Wednesday, August 3, 2011

Of Music and Lyrics Too...

The Delhi High Court, addressing a similar issue as the last post, rendered its concurrence with the decision of the Mumbai High Court, pronounced early last week.

Although the Mumbai High Court arrived at its decision by referring to several authorities, foreign judgments and statutory amendments, the Delhi High Court decision has given the issue a shop-floor approach.

The interim order, passed jointly in IPRS v. Aditya Kumar and PPL v. CRI Events Pvt. Ltd. & Ors., denied the grant of an order for interim injunction on the allegations of copyright infringement in the first suit, while issuing a temporary injunction order in favor of the Copyright society in the second.

The Court in arriving at the decision, touched upon multifarious factors. As pointed out in the comments to the related post, the Delhi High Court stated that:

There would be no reason for the sound recording producer to pay once for acquiring the right to make the master sound recording and then pay separately for each reproduction thereof or each communication to the public. It is urged that if the plaintiff’s argument were to be accepted, then for each reproduction of the sound recording a separate royalty would be due from the producer of the sound recording to the owner of the rights in the underlying musical works and lyrics.”

Further, in view of Copyright being a bundle of rights, the Court commented upon the unity of ownership, and suggested that the stand taken by IPRS, would lead to discrimination in regard to identical content of copyrights of two different “works”, prove illogical and undermines the purposes of the Act.

In other words, the Court, opined that if IPRS’ proposition were to be admitted, it would put the licensee in a compelling position to seek permission from the authors of the underlying work. If a stand otherwise be taken, the same would perhaps, render the entire scheme of broadcasting rights oblivious- thus causing a dent to a huge segment of the entertainment industry.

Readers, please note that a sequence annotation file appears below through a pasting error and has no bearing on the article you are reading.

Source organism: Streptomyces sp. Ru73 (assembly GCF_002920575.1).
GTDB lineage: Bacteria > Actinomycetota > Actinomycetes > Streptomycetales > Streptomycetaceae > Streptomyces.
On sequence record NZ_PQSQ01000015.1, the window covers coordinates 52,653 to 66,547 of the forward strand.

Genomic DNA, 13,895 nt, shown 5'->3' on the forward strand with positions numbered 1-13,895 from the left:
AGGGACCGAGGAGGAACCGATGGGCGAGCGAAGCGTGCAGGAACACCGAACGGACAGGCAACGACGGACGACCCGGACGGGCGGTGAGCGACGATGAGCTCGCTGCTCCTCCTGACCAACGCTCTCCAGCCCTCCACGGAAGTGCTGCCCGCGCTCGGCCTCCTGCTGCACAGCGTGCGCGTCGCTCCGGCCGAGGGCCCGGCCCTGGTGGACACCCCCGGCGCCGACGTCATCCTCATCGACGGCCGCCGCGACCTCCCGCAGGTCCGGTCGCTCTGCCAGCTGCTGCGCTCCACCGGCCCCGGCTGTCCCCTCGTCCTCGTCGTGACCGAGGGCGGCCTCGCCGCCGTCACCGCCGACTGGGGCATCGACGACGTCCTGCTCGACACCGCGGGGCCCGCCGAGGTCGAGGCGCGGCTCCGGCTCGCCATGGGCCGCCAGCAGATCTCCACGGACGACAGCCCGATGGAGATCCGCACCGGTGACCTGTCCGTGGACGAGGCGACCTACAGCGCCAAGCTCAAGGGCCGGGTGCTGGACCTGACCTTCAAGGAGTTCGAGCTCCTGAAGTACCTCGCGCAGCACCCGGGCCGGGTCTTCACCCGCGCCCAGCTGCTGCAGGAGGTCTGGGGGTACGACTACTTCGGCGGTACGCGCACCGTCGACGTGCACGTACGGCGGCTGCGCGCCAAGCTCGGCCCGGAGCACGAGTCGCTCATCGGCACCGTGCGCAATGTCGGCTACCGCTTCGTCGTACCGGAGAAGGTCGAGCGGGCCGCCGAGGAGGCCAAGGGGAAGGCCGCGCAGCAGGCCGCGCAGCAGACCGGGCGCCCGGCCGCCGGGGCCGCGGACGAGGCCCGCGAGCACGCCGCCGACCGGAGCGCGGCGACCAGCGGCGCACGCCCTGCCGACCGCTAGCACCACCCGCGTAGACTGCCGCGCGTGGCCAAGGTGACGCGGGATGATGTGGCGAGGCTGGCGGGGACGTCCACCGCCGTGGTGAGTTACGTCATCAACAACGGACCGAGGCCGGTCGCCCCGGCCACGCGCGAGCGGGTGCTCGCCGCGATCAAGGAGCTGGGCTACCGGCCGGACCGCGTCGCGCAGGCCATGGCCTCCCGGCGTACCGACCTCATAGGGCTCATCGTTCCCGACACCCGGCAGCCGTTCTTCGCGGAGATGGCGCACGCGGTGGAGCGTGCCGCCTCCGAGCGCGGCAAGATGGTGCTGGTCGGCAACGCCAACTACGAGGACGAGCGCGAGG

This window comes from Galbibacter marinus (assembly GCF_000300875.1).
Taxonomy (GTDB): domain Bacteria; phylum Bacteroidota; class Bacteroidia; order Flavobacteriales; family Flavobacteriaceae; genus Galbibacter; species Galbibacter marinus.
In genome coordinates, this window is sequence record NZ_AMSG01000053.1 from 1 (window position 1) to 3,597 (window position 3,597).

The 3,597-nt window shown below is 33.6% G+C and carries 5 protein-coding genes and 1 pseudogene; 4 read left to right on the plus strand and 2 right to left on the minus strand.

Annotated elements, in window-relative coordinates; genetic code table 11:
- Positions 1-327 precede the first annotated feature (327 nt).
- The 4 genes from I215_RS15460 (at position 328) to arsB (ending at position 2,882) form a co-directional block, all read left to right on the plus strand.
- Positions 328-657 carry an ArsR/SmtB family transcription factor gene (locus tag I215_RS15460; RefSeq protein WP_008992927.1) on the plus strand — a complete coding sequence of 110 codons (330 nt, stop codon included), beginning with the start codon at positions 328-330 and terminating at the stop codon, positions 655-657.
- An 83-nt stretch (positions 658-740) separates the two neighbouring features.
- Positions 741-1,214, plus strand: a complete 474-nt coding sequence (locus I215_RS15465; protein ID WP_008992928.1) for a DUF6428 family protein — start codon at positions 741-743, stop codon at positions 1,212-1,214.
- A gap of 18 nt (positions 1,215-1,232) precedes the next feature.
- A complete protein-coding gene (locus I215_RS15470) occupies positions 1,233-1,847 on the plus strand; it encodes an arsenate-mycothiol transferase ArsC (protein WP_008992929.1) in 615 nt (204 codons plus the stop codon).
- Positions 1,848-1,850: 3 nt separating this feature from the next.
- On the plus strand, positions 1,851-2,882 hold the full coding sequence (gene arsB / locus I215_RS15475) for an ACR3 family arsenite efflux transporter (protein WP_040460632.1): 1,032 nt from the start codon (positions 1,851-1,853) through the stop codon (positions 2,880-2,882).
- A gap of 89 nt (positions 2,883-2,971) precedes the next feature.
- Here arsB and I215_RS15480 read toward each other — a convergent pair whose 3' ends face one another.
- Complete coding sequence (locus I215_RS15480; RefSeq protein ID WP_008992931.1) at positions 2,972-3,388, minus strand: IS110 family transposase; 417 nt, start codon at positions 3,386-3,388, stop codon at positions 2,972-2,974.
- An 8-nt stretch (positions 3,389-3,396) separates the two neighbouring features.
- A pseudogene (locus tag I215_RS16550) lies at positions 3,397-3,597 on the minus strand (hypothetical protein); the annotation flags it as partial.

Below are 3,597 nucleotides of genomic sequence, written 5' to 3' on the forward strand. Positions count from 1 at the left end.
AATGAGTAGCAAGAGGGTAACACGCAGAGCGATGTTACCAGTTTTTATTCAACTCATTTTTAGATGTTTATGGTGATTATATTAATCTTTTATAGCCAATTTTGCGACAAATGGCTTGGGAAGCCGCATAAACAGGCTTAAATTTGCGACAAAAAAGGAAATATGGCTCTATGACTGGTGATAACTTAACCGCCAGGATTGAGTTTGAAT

The Court also looked into another critical issue- where royalty payments ensued, and to whom. CRI Events, urged that the fact that, since, the audience were not expected to make a payment, they were not obliged to pay royalties. In response to this line of assertion, the Court observed that:

“The enactment uses the phrases “public performance” and “communication to the public” in relation to a copyrighted work. The question what is “public” ought not to be considered in the abstract, and in isolation, but in the context of the definition of “infringement” of a copyrighted work, under Section 51."

J. Bhatt’s view that “public” ought to be considered in view of infringement, also brings to my mind , an extremely impactful paragraph, from one of his earlier judgments, Univ. of Oxford v. Narendra Publishing House and Ors ,

Fair use provisions, then must be interpreted so as to strike a balance between the exclusive rights granted to the copyright holder, and the often competing interest of enriching the public domain. Section 52 therefore cannot be interpreted to stifle creativity, and the same time must discourage blatant plagiarism. It, therefore, must receive a liberal construction in harmony with the objectives of copyright law. Section 52 of the Act only details the broad heads, use under which would not amount to infringement. Resort, must, therefore be made to the principles enunciated by the courts to identify fair use."

By citing this paragraph, what I intend to communicate is that, it is clear (although not expressly stated) that at least in the Court’s mind, “communication to the public”, “public performance” and “performance or communication” per se, can be differentiated by the standards applied to personal use as enumerated under the constituents of fair use.

The judicial line of thought, from these two decisions, seems to be very clear- separation of rights between separate authors. Undoubtedly, the 1994 amendment of the Act brought about a change, that seems to affect the rights of the authors of the underlying works to a considerable degree, which, in today’s context I personally view to be one that is important and much necessitated.

My opinion is further influenced by the fact that the manner in which production houses function today, is similar to that of corporates- thus the notion of “work for hire” holding greater relevance, while also strengthening the economic rationale for producers to pay a lyricist or music director towards their contribution.

While music and lyrics are an inseperable part of Bollywood, and despite this decision having left a few stakeholders a bit unhappy, the decision is one which finds sufficient justification within the four corners of the law.

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